Dr. Li’s optimism stresses the importance of human-centered AI. “AI technology should be inspired by human intelligence. The development of AI should be guided by its human impact, and the goal of AI should be in enhancing humanity, not by replacing it” (Fei-Fei 2018).
The future lies in the combined and collaborative efforts of humans plus AI. To date, the best AI-powered systems have required humans to play an active role in their creation, tending and operation (Mims 2017). Therefore, the term I prefer is augmented intelligence.
Augmented intelligence, powered by deep learning, will optimise our workflow leading to improved patient care. Deep learning will learn to automate certain time-consuming perceptual functions like detecting multiple pulmonary nodules or new multiple sclerosis plaques in the brain while comparing these lesions to prior studies, and generating a value-based qualitative and quantitative representation for the treating referring clinician.
Time saved, will allow the radiologist more latitude to review the chart, consult with the clinician, and speak with the patient. This increased collaboration with the patient will result in improved patient outcomes since patients will be able to ask questions, understand their disease process, and they will become more invested in improving their care.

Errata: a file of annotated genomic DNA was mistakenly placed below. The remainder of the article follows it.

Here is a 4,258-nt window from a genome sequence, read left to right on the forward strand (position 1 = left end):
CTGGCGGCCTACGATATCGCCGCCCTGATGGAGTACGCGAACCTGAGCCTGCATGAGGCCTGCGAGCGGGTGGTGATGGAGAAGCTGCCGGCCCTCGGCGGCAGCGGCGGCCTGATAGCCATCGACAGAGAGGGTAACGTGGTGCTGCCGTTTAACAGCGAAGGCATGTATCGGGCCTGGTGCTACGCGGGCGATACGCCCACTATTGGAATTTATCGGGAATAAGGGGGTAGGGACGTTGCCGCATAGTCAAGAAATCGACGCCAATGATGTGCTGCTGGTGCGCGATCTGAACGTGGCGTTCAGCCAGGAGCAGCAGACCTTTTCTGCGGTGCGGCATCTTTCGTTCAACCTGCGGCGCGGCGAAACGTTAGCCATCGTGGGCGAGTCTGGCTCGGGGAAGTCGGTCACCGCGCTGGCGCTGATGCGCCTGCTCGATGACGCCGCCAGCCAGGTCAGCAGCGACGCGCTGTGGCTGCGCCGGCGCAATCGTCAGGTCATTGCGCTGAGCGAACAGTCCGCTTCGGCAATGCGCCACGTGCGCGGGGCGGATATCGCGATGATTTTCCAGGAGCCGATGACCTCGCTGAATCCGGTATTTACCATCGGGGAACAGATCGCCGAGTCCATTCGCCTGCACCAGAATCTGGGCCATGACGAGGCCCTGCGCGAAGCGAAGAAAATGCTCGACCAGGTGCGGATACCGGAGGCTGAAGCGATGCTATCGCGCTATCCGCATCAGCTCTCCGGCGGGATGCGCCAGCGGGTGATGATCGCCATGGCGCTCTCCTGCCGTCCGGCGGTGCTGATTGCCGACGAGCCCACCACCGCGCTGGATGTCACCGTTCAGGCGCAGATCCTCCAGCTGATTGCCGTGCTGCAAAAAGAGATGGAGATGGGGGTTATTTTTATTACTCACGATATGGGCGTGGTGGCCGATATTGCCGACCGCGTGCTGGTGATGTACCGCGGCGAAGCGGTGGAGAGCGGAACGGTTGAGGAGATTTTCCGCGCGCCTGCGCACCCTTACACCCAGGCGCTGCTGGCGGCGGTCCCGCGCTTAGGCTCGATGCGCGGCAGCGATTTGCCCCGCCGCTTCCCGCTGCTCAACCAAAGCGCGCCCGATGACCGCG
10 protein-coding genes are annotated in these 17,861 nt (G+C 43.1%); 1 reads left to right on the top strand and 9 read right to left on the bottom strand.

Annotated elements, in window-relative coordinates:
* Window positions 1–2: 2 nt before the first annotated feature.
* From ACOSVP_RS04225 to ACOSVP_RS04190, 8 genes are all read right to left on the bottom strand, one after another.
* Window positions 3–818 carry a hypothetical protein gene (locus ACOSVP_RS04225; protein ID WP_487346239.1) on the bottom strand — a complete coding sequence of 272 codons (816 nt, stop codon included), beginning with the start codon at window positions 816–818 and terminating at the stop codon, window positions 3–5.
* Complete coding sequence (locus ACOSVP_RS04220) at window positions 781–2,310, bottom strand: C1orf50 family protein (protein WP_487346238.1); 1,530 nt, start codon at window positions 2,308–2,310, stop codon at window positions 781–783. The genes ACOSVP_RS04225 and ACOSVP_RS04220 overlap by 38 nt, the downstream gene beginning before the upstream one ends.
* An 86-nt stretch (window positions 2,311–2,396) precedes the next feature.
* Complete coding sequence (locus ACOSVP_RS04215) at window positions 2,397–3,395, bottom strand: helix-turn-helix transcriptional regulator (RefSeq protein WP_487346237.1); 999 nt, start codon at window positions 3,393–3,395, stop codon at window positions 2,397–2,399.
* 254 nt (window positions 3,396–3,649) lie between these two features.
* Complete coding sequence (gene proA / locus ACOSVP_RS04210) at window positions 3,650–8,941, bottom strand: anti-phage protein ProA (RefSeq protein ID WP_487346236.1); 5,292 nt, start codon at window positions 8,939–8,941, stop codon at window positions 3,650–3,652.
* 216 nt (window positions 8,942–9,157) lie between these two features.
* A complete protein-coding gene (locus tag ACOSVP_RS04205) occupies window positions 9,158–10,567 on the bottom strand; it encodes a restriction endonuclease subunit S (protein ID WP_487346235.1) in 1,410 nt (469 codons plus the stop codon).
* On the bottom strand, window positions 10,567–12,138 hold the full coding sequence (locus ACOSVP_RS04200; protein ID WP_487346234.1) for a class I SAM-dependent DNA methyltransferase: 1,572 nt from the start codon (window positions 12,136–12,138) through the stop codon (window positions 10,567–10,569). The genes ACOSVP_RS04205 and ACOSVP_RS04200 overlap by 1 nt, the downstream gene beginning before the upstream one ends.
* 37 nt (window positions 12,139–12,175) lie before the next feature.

The important thing now is for radiologists to get involved, become familiar with AI, and stay engaged. It falls upon radiologists to understand AI so that they can inspire future generations of radiologists and clinicians. Fortunately, resources are now available to help radiologists become more comfortable with AI through the American College of Radiology (ACR Data Science Institute). An excellent AI lecture series/journal club was developed by the resident and fellow section (RFS) of the ACR that is helpful for all radiologists. The ACR RFS AI Journal Club now has its own YouTube channel which includes all prior AI Journal Club recordings. The Radiological Society of North America (RSNA) has begun a new series of AI webinars, and the RSNA has just begun to publish a new journal called Radiology: Artificial Intelligence to support the growing and exciting work in this area.
The future is bright, and if we can continue to develop creative solutions to improve the care of patients, in collaboration with deep learning algorithms, then we’ll again have succeeded in advancing medicine into a new healthcare revolution, more evolved and sophisticated, that will continue to benefit both clinicians and patients.
- It’s becoming increasingly more difficult to practice value-based medicine in today’s climate of volume-based medicine.
- AI research is moving quickly on a multiplicative logarithmic trajectory; prior challenges are becoming strengths leading to advances in radiology and medicine.
- The future strategy in convincing the C-Suite to sign on to AI technology is not to sell AI, but to sell the benefits that AI will bring such as workflow optimisation.
- It falls upon radiologists to understand AI so that they can inspire future generations of radiologists and clinicians.